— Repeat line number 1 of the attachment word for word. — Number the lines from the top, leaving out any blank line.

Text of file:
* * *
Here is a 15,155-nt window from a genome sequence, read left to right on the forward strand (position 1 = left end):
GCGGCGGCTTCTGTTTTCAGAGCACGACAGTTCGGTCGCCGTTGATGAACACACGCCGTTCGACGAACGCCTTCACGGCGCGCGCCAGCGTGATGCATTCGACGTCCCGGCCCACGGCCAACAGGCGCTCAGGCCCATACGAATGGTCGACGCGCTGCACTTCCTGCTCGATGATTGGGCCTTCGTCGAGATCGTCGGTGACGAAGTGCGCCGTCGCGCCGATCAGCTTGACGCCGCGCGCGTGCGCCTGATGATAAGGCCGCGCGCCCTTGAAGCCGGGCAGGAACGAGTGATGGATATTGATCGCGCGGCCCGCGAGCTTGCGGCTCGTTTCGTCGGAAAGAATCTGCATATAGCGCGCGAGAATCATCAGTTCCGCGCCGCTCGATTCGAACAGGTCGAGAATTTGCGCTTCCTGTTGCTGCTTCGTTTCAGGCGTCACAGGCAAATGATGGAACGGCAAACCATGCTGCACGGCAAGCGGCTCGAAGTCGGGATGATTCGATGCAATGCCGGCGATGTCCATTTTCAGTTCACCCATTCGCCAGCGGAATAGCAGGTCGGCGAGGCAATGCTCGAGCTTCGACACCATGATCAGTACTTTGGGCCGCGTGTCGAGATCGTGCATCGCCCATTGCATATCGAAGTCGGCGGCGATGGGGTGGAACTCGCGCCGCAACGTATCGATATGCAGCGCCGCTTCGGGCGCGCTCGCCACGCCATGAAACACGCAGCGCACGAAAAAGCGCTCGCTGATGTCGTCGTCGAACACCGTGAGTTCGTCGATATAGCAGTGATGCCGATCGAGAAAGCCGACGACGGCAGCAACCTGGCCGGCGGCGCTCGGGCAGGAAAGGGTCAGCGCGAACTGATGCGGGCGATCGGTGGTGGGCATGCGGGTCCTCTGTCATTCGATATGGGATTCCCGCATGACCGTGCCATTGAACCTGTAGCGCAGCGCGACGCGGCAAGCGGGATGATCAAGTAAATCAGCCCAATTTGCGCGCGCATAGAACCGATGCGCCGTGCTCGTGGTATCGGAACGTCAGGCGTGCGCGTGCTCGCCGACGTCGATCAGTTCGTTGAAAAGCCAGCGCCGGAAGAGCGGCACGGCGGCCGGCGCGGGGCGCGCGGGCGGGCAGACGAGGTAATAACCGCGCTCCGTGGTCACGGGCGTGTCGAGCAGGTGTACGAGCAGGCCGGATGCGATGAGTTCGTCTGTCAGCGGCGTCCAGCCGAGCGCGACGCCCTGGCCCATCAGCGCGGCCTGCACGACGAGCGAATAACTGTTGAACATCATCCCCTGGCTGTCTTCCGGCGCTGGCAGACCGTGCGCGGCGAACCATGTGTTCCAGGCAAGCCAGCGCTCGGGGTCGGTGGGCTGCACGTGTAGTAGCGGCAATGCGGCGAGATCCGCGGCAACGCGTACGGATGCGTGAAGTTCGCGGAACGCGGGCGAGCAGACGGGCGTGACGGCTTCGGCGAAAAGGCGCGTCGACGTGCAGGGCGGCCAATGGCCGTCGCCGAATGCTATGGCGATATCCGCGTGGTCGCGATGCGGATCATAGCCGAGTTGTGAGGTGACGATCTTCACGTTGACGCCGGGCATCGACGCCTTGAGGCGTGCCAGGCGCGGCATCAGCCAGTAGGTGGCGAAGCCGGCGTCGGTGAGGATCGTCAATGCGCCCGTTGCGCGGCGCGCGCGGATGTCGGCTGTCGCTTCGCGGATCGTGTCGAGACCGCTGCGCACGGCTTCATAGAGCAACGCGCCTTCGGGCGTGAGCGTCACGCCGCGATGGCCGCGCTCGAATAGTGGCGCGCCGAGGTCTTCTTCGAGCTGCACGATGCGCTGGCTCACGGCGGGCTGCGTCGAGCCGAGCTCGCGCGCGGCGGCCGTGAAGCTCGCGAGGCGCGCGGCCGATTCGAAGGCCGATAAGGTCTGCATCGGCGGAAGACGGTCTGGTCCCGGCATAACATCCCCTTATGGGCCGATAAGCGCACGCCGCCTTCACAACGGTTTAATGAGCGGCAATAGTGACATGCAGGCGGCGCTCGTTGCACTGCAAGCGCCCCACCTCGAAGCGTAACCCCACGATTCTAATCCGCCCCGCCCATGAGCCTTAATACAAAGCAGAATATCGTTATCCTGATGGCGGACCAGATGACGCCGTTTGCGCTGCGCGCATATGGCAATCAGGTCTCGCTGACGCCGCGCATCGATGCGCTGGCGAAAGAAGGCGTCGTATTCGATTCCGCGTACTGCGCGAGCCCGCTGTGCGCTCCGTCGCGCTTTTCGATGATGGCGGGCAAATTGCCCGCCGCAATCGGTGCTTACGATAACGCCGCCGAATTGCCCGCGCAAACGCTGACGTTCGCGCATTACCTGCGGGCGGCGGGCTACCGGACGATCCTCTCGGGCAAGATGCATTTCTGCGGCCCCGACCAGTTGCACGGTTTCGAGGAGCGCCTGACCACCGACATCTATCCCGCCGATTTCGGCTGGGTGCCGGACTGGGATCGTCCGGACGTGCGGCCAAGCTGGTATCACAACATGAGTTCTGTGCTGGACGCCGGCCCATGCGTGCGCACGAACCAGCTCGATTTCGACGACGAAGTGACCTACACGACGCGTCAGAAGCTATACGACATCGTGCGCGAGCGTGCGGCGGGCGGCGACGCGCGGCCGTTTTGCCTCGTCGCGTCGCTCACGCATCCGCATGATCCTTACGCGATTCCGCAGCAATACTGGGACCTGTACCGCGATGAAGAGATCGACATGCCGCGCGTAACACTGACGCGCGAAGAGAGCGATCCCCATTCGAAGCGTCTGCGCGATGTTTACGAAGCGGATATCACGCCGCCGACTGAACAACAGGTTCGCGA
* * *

Here is a 15,155-nt window from a genome sequence, read left to right on the forward strand (position 1 = left end):